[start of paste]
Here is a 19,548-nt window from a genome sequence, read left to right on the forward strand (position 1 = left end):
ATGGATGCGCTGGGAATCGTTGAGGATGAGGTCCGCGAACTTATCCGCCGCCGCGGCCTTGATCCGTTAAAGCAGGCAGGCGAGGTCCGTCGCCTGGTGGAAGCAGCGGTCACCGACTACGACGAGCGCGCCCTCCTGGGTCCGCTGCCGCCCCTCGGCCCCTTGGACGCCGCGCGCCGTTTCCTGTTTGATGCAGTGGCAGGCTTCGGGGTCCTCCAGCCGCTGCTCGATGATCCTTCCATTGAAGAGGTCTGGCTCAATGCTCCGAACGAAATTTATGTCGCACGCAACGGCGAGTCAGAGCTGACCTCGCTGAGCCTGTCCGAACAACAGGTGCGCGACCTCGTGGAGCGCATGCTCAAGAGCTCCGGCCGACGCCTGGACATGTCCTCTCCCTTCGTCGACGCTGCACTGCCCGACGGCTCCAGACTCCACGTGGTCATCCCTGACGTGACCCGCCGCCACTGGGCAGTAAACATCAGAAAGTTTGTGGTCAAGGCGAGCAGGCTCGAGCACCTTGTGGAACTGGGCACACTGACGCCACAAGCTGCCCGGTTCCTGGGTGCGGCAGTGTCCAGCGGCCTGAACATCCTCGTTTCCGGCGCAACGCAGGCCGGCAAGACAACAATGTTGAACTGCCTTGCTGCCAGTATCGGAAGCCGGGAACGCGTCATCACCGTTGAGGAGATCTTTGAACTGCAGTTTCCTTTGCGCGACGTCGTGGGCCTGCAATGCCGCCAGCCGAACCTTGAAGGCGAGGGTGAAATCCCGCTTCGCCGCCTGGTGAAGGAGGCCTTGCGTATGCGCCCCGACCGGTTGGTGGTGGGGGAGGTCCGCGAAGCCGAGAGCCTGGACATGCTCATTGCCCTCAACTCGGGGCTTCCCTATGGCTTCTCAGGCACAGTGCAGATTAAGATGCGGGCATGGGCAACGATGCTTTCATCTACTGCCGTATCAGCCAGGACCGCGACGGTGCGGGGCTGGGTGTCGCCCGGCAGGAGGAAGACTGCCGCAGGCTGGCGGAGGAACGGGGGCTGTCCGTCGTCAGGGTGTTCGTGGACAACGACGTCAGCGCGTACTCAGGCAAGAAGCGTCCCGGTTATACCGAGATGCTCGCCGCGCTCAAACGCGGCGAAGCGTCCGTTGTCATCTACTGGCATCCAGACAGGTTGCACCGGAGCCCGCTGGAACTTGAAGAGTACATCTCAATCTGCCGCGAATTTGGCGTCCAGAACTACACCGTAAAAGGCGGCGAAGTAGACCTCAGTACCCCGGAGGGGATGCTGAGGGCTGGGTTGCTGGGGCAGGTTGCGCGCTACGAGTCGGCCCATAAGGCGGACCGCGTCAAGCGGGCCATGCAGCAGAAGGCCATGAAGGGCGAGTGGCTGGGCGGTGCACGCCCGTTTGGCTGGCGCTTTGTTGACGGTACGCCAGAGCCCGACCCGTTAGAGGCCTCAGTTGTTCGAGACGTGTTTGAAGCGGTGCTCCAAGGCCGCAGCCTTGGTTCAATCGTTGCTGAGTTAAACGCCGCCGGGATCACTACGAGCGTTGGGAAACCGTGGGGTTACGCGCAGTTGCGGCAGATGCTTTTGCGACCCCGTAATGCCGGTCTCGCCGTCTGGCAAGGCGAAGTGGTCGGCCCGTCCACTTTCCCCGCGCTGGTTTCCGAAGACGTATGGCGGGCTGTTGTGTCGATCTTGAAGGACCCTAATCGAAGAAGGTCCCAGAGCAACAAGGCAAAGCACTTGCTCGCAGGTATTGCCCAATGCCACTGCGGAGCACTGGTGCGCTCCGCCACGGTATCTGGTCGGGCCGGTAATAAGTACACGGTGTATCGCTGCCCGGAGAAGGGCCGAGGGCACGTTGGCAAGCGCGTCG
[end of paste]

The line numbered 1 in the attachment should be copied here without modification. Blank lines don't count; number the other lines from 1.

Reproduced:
Here is a 19,548-nt window from a genome sequence, read left to right on the forward strand (position 1 = left end):